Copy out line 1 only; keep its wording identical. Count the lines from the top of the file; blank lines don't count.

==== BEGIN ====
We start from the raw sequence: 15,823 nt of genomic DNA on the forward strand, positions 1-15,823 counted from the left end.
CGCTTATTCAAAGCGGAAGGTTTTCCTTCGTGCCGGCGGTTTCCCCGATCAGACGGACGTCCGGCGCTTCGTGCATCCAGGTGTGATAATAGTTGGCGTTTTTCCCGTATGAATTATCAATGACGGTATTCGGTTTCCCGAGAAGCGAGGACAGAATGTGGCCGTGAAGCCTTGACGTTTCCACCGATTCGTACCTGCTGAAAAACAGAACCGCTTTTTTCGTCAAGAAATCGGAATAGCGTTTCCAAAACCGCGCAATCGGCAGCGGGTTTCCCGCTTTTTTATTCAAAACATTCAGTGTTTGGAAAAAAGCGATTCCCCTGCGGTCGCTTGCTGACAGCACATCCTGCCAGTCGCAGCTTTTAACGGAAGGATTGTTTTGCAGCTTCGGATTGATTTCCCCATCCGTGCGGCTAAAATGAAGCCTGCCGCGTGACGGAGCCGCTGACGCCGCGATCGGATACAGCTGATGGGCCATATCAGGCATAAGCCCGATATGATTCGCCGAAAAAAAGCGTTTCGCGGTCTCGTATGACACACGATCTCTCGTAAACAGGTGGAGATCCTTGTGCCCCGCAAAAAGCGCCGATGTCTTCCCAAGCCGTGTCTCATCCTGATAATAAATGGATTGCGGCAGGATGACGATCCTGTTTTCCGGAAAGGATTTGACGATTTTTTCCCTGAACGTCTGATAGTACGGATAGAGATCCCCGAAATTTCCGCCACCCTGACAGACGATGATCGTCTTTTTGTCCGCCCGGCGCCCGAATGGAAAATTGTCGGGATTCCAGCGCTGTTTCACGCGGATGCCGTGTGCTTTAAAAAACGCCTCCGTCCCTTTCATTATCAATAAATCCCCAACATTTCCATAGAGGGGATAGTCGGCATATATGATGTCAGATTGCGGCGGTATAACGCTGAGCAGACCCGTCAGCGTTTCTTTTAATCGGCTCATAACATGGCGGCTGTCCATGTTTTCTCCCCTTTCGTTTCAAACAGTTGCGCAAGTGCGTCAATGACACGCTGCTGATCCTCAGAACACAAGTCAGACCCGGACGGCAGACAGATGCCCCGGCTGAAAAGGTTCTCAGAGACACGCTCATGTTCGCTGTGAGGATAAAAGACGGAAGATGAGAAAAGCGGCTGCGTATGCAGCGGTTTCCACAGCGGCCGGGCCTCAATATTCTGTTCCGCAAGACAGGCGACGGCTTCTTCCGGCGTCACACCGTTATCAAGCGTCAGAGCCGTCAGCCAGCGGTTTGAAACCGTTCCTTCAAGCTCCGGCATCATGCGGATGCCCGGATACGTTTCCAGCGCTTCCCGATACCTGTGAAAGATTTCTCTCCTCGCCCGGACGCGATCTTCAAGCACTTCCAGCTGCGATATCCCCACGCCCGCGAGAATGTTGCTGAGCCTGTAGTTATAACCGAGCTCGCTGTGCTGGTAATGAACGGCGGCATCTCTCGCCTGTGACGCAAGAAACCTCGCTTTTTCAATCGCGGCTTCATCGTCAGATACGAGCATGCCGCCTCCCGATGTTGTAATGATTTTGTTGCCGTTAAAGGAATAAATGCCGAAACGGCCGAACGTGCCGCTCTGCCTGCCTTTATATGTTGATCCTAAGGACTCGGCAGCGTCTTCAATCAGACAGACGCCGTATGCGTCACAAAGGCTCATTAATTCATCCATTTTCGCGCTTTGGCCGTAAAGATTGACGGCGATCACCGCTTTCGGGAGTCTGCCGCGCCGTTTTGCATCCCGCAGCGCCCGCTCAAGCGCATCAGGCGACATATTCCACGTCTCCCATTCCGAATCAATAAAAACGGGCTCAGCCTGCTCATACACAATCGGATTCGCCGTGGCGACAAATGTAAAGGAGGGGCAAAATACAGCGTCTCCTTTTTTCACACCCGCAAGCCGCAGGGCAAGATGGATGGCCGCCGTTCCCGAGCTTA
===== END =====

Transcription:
We start from the raw sequence: 15,823 nt of genomic DNA on the forward strand, positions 1-15,823 counted from the left end.